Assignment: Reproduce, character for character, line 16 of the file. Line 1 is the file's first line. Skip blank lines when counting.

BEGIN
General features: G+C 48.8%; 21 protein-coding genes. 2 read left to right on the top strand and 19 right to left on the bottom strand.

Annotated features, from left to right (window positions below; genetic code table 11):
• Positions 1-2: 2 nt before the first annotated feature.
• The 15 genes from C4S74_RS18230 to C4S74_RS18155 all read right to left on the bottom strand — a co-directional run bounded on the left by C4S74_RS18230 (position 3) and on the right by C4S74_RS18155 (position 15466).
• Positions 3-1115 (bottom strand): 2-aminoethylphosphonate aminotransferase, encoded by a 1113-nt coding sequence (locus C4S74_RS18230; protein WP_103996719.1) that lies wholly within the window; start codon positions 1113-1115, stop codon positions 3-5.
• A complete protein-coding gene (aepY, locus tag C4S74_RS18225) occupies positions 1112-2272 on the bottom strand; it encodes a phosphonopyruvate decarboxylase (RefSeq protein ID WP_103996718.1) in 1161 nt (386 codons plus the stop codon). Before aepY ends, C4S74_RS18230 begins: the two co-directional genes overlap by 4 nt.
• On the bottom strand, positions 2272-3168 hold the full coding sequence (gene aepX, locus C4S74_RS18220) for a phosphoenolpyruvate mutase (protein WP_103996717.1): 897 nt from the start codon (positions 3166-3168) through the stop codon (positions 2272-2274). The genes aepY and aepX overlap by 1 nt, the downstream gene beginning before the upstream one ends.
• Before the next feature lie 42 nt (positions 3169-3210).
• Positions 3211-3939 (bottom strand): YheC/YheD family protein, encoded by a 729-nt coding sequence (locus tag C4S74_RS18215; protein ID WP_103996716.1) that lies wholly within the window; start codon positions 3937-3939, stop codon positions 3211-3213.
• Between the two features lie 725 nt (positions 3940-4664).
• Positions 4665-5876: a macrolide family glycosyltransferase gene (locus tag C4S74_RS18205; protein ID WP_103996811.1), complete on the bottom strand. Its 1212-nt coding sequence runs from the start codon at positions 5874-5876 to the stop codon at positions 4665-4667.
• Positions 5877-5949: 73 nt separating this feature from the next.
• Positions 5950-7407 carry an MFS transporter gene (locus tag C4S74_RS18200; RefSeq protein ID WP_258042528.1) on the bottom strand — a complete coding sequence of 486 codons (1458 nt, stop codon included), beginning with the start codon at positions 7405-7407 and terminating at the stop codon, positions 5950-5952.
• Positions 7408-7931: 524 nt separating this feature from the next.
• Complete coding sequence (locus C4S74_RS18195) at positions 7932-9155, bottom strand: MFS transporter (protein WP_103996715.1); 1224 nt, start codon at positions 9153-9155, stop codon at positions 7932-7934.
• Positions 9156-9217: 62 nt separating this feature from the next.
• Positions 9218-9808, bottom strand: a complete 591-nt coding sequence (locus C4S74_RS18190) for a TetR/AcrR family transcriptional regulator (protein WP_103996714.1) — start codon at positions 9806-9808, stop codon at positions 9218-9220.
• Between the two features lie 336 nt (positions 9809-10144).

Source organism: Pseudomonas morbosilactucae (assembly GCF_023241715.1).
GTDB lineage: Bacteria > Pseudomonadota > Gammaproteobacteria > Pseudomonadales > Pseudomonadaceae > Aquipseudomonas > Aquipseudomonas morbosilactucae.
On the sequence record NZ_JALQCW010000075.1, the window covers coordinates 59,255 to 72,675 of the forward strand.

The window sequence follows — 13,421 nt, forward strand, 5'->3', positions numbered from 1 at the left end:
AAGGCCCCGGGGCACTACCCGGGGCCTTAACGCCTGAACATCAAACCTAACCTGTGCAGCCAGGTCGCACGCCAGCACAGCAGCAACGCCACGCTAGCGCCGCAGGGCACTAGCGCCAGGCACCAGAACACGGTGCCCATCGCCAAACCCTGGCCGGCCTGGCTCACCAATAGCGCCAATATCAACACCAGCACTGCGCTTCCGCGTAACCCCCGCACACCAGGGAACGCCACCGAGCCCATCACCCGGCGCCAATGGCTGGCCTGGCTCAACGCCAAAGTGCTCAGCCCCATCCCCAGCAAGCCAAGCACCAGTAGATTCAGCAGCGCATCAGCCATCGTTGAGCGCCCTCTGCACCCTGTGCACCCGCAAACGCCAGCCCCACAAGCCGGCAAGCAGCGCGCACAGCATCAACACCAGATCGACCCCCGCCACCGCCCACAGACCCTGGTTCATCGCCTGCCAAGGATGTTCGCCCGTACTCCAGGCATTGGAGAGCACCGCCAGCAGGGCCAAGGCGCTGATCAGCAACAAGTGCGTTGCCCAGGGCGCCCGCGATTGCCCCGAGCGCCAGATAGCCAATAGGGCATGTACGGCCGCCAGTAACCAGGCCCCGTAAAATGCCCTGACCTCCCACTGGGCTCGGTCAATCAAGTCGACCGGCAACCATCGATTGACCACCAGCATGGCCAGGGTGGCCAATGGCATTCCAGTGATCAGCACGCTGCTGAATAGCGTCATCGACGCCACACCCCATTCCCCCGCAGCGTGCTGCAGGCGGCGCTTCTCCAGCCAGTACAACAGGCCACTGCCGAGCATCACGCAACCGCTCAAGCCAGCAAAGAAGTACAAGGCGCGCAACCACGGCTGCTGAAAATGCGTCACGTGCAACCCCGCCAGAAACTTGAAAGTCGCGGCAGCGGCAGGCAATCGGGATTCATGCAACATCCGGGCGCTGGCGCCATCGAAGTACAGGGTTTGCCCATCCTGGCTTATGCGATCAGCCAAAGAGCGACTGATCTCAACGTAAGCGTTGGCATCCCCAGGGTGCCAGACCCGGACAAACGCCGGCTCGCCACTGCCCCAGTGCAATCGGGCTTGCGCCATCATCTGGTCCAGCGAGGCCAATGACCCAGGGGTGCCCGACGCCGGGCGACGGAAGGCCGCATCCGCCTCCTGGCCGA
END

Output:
• Positions 9156-9217: 62 nt separating this feature from the next.